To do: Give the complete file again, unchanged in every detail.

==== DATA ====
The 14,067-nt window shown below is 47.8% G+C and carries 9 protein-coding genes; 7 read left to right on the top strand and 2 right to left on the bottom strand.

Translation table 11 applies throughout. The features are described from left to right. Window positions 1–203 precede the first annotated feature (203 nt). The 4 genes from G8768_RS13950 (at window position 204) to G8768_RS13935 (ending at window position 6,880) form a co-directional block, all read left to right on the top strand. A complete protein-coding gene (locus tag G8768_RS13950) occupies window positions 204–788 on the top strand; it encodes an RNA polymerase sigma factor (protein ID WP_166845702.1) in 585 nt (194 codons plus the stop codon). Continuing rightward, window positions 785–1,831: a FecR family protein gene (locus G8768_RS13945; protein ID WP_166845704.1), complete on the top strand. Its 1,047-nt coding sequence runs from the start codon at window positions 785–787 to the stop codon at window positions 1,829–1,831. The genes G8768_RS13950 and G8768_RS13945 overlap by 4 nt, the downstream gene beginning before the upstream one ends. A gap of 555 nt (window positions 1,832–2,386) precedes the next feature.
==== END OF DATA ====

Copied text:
The 14,067-nt window shown below is 47.8% G+C and carries 9 protein-coding genes; 7 read left to right on the top strand and 2 right to left on the bottom strand.

Translation table 11 applies throughout. The features are described from left to right. Window positions 1–203 precede the first annotated feature (203 nt). The 4 genes from G8768_RS13950 (at window position 204) to G8768_RS13935 (ending at window position 6,880) form a co-directional block, all read left to right on the top strand. A complete protein-coding gene (locus tag G8768_RS13950) occupies window positions 204–788 on the top strand; it encodes an RNA polymerase sigma factor (protein ID WP_166845702.1) in 585 nt (194 codons plus the stop codon). Continuing rightward, window positions 785–1,831: a FecR family protein gene (locus G8768_RS13945; protein ID WP_166845704.1), complete on the top strand. Its 1,047-nt coding sequence runs from the start codon at window positions 785–787 to the stop codon at window positions 1,829–1,831. The genes G8768_RS13950 and G8768_RS13945 overlap by 4 nt, the downstream gene beginning before the upstream one ends. A gap of 555 nt (window positions 1,832–2,386) precedes the next feature.